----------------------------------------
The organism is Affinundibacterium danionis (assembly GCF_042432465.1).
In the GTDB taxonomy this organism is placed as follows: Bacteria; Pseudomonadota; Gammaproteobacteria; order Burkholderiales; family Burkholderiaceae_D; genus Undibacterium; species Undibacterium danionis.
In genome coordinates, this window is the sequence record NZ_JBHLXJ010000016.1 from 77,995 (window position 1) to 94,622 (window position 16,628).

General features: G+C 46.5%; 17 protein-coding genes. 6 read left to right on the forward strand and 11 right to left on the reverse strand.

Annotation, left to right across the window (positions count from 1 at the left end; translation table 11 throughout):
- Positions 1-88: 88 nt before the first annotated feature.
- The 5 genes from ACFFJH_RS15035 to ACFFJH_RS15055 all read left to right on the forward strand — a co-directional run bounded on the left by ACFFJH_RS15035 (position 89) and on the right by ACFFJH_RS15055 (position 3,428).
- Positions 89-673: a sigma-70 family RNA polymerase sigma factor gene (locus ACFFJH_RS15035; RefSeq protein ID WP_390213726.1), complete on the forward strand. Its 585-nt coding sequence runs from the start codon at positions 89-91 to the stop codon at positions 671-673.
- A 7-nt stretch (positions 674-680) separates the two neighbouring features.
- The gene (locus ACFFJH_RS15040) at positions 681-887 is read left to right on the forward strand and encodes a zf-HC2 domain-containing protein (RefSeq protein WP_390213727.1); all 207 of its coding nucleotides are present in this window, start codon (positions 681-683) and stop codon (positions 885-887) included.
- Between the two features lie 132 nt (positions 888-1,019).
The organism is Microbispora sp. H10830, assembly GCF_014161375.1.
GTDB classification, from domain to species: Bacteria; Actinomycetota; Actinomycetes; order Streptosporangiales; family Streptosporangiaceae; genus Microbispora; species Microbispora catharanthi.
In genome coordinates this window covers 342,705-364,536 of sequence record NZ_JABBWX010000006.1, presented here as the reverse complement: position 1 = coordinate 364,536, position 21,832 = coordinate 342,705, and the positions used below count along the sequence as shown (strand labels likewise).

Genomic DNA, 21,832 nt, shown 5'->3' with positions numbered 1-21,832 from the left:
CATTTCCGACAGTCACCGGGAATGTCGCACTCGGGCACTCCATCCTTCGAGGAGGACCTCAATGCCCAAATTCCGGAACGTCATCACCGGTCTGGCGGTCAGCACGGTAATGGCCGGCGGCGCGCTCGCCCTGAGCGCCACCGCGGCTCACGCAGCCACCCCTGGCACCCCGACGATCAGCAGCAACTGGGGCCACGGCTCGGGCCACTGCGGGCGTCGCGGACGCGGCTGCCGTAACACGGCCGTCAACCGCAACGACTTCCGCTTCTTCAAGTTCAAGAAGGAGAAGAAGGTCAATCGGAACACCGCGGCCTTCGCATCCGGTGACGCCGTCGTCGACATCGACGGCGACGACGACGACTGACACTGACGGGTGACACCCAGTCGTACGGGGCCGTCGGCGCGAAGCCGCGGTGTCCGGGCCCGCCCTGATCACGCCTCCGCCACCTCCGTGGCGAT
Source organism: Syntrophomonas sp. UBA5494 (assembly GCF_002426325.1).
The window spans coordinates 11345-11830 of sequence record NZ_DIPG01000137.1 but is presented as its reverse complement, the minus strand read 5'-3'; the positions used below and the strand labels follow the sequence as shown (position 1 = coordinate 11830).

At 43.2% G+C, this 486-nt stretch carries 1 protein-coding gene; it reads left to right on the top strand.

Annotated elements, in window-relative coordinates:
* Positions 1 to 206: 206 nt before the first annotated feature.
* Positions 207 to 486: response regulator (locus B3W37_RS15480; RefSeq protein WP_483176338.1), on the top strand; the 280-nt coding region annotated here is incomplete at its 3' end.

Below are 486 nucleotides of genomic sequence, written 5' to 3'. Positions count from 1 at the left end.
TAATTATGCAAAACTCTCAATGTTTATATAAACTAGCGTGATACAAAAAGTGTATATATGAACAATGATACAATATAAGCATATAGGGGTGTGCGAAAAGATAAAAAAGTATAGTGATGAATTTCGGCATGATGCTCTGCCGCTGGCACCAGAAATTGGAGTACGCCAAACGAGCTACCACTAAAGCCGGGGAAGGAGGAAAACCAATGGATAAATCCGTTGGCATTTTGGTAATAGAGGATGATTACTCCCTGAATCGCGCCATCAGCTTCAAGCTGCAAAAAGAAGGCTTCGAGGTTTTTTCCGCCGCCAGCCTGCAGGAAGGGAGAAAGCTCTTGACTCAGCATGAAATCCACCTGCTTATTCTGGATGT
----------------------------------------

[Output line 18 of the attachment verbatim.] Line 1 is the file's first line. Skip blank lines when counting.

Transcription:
The window spans coordinates 11345-11830 of sequence record NZ_DIPG01000137.1 but is presented as its reverse complement, the minus strand read 5'-3'; the positions used below and the strand labels follow the sequence as shown (position 1 = coordinate 11830).